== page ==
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With funding scant, intersex fish in Potomac remains mystery
On the Potomac, the number is 82 percent.
Tests on Potomac water found it is contaminated with all kinds of chemicals that might be "endocrine disruptors," similar enough to natural hormones that they could confuse an animal's -- or a person's -- system of chemical signals. Some of them come into the river with treated sewage: human hormones, birth-control pills, chemicals in antibacterial soap.
Others wash off farm fields, such as the herbicide atrazine, the pesticide dieldrin, and cow and chicken hormones excreted in manure.
Blazer, the Geological Survey researcher, has a suspicion: that some of these pollutants accumulate in the tiny yolk sacs that are a baby fish's first food. If that's true, then male fish might be taking in chemicals similar to female hormones at a crucial time in their development.
But Blazer has not been able to test hundreds of pieces of dissected fish in the freezer to see whether pollutants, or mixtures of them, show up in crucial organs.
"It's $400 a tissue" to analyze them, she said, and so only about a third have been submitted for testing.
The Senate appropriated money specifically for this work in fiscal 2008, but it was dropped in conference committee, Geological Survey officials said. Last fiscal year, $400,000 was budgeted by the Geological Survey for analyzing intersex fish in the Potomac. One-third of that money went to Blazer; two-thirds went to other parts of the country, where scientists were doing research on similar problems with intersex fish in laboratories.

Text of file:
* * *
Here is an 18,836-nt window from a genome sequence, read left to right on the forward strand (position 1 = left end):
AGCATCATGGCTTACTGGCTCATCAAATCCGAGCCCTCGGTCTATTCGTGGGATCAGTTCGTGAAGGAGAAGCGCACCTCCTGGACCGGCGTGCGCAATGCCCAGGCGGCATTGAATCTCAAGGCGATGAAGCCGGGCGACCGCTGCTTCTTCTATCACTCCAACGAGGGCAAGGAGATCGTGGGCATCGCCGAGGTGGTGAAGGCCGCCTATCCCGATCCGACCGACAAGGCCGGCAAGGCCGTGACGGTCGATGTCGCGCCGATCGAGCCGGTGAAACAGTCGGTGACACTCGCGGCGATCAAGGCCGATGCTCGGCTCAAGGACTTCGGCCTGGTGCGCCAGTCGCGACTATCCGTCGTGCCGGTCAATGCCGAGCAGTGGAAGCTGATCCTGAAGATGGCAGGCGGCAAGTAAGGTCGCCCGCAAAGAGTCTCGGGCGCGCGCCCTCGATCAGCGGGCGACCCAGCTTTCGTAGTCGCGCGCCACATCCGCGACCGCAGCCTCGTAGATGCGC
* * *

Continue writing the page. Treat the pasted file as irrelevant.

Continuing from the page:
"To imply that the money is not being spent on issues related to the Potomac would be inaccurate," said Patti Bright, an official at the Geological Survey.
But Rep. James P. Moran Jr. (D-Va.) said the Potomac has been shortchanged. He is pushing for a doubling in Blazer's funding for the next fiscal year.
"It's kind of a Catch-22. Until we can have the resources to determine where it's coming from and how dangerous it is, it kind of stays on the back of the shelf," Moran said.
Until the mystery of the fish is solved, what -- if anything -- this problem means for people seems certain to remain uncertain.
Water from the Potomac is filtered and used for drinking in the District, Arlington County and Falls Church, and it provides at least some of the water in areas served by Fairfax Water, the Washington Suburban Sanitary Commission and the Frederick County water utility. These agencies say their treatment methods remove many potential endocrine disruptors. But a study of District tap water has found minute traces of some, including atrazine.
Water agencies say they don't think their customers need to filter their tap water.
"At Fairfax Water, we already have that filter in place for you" with treatment at the utility's plant, spokeswoman Jeanne Bailey said. "I drink our water every day." No home water filter has been certified to remove endocrine disruptors, but a spokesman for a national certifying organization has said reverse-osmosis and activated-carbon filters seem "promising."
One problem, water utilities say, is that the Environmental Protection Agency hasn't told them which chemicals might be endocrine disruptors or how much of them is enough to cause effects in humans.
The EPA has been charged with doing this since 1996. But the agency says it was slowed by the difficulty of the science: These chemicals are not as simple as poisons, since they might be harmful in very tiny quantities and their effects on a human body might not show up for months or years.
This fall, the EPA took a key step, describing for the first time how chemicals should be tested for endocrine-disrupting effects. But it might be two years before the first results come back.